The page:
Details

International Journal of Service Industry Management, vol. 18 no. 5
Type: Research Article
ISSN: 0956-4233

Keywords

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Article
Publication date: 11 October 2011

Bård Tronvoll, Stephen W. Brown, Dwayne D. Gremler and Bo Edvardsson

Recent discussions of the service‐dominant logic (S‐D logic) and the creation of a multidisciplinary service science highlight the need for a paradigmatic discussion that…

Abstract

Purpose

Recent discussions of the service‐dominant logic (S‐D logic) and the creation of a multidisciplinary service science highlight the need for a paradigmatic discussion that provides directions for ongoing service research. This article aims to examine different epistemological foundations and proposes a framework to describe and better understand the development and future of service research.

Design/methodology/approach

Using the proposed framework, an assessment of 60 selected award‐winning and most cited articles is categorized using the paradigmatic framework.

Findings

Four paradigms are found to be prominent in service research: positivistic, hermeneutic, dialogic, and monologic. The positivistic option has been the dominant paradigm employed by service scholars, suggesting service scholars need to apply the three alternative paradigms more as a means to enrich and extend the service research discipline.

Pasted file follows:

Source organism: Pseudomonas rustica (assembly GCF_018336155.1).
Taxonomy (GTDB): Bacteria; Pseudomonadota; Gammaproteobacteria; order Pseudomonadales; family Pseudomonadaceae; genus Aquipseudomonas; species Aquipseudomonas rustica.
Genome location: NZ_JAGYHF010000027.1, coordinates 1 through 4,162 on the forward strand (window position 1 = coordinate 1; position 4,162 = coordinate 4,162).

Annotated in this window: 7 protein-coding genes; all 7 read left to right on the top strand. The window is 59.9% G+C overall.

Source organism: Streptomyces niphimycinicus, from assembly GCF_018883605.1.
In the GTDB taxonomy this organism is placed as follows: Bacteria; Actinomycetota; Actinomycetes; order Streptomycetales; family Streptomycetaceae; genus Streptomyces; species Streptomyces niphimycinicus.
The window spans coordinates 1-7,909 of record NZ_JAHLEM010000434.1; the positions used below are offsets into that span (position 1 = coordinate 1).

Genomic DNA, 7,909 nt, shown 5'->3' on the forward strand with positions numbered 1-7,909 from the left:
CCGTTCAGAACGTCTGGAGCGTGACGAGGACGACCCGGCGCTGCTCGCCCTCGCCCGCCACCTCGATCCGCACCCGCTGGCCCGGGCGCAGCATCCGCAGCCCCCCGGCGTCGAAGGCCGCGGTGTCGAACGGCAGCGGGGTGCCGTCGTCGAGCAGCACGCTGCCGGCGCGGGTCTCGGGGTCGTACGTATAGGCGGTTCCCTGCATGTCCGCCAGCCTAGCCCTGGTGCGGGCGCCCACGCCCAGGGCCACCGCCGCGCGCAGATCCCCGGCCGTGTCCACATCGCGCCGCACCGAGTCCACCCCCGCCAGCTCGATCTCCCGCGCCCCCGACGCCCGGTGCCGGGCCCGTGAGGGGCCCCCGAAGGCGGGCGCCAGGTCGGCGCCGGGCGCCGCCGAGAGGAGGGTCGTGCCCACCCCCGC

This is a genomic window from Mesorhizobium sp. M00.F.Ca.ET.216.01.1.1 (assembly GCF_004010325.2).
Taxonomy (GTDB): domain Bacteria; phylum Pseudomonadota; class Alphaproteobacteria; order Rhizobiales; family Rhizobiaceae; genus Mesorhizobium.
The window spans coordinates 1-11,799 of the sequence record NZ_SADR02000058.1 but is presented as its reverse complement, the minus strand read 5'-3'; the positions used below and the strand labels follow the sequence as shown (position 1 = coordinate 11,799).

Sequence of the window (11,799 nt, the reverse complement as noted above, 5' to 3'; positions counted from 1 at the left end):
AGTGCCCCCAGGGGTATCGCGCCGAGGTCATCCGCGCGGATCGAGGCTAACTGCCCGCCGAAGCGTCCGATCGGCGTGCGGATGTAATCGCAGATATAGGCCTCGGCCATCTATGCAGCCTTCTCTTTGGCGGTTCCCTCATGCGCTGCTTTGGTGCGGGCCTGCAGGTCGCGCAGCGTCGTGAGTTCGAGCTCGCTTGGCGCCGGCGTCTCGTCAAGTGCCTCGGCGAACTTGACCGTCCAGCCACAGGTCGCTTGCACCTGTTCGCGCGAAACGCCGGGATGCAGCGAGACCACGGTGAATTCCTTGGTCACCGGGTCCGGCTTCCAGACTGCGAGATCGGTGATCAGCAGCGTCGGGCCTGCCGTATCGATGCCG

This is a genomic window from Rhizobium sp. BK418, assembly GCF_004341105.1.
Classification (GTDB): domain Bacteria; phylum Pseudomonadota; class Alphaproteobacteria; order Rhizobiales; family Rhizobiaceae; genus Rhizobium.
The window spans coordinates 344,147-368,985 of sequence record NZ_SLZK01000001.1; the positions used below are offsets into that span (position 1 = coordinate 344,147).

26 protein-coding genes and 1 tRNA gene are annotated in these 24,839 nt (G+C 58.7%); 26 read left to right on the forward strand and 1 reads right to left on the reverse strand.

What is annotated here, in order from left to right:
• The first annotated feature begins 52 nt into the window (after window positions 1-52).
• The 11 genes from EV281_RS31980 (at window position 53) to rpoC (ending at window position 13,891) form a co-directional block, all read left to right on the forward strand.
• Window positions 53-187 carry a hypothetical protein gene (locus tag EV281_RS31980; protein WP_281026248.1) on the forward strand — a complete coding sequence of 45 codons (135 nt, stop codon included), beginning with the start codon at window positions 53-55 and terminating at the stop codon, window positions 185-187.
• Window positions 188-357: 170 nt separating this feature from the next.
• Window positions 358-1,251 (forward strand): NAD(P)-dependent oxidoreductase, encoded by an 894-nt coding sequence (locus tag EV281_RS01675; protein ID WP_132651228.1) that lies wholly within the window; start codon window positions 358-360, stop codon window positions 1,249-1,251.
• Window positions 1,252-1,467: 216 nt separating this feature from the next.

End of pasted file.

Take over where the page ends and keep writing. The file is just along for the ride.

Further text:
Research limitations/implications

There is a need to discuss the fundamental beliefs and worldviews (ontological and epistemological positions) guiding service research. Paradigms are critical determinants and drivers of good research.

Originality/value

A new framework for analyzing paradigmatic foundations in service research and directions for the future design of service research studies is proposed. The suggested framework could inspire scholars to reflect on their ontological and epistemological foundations and provide paradigmatic guidance within service research. This provides a basis for continuous expansion of the service research field.

Details

Journal of Service Management, vol. 22 no. 5
Type: Research Article
ISSN: 1757-5818

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Article
Publication date: 11 October 2011

Howard W. Lightfoot and Heiko Gebauer

Literature is relatively sparse on describing how companies should align their determinants for service innovations with their different types of service strategies. This…

Abstract

Purpose

Literature is relatively sparse on describing how companies should align their determinants for service innovations with their different types of service strategies. This study seeks to explore the alignment between three types of service strategies and determinants for service innovations.

Design/methodology/approach

A qualitative, multi‐case research design on 12 Western European capital goods manufacturers including 24 service innovation projects was employed. The study is based on multiple sources of evidence: internal documentation of service innovation and development projects and, most importantly, interview data and participation in internal innovation workshops. Traditional inductive research methods were used to analyze the case studies.